Hunt for the region’s forgotten memorials

The Grace Darling memorial at Bamburgh.
The Grace Darling memorial at Bamburgh.

The North East is home to murals and shrines, statues and inscriptions on benches and trees.

Some are well-known, like the Grace Darling memorial in the churchyard at Bamburgh (pictured above), but, as part of a nationwide call-out, Historic England is asking people in the North East to share their knowledge of secret, unknown and forgotten memorials.

The public body wants photographs and information about the region’s lesser-known memorials and those that are well-loved by small groups or communities but unknown nationally, as well as rituals and activities attached to them. Visit www.historicengland.org.uk/immortalised
The public’s stories and pictures will be recorded to form part of an exhibition in the autumn.

The best examples of community memorials may be listed by Historic England as part of its efforts to protect and champion what’s special in the historic environment.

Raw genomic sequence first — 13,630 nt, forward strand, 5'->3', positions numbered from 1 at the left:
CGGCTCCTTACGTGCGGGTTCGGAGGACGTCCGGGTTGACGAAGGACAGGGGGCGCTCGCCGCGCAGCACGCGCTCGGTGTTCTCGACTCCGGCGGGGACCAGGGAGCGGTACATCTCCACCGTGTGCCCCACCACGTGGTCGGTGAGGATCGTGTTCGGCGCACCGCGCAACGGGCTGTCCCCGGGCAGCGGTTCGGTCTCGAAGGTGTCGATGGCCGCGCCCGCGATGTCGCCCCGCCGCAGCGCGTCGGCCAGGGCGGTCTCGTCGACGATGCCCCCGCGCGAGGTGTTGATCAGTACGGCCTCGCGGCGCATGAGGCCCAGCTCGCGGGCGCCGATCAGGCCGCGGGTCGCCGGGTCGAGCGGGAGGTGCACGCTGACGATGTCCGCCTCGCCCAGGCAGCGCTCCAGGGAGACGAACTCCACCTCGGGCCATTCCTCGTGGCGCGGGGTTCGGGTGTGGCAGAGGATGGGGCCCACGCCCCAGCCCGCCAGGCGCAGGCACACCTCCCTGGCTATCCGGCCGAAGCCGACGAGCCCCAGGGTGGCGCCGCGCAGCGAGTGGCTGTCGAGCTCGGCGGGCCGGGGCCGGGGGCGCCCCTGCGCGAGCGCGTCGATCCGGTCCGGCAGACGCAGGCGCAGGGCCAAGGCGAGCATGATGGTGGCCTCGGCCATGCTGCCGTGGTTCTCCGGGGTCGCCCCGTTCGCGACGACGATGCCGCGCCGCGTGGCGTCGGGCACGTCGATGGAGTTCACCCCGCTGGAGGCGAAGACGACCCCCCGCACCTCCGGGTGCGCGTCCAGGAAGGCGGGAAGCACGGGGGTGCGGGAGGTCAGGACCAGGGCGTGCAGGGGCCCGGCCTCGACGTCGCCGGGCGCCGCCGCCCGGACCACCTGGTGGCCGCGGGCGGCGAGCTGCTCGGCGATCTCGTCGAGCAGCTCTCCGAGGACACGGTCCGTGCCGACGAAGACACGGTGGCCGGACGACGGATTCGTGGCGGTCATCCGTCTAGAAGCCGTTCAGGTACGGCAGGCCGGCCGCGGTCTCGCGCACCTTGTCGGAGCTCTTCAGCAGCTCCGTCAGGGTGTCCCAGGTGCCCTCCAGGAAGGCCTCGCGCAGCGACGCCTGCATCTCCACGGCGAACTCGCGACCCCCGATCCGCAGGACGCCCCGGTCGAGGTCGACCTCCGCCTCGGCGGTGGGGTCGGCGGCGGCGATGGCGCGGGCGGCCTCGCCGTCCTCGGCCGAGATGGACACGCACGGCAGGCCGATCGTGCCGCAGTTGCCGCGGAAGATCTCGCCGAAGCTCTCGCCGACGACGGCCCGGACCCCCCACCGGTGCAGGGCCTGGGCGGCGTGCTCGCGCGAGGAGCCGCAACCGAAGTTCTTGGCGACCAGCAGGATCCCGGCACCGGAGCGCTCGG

The hunt is part of Immortalised, a season launched on Monday by Historic England to help people explore the country’s memorial landscape – who is reflected, who is missing, and why. It will include events, an exhibition, a debate and a design competition.

Duncan Wilson, chief executive of Historic England, said: “We are creatures of memory, and every generation has commemorated people in the built environment. Their stories may involve episodes of heroism or generosity and be inspirational or they may involve episodes which are shameful by today’s standards. They all tell us something about the lives of our ancestors. This is a terrifically important subject and that’s why we have launched the Immortalised season.

“One of Historic England’s most important jobs is to work with the public to identify and record information about what’s embedded in our streets, squares and parks, and to share it with others to enable current and future generations to understand and value their local historic environment. Exploring the stories and histories of less well-known people and groups is an important part of this, and that’s what today’s call out to the public in the North East is all about.”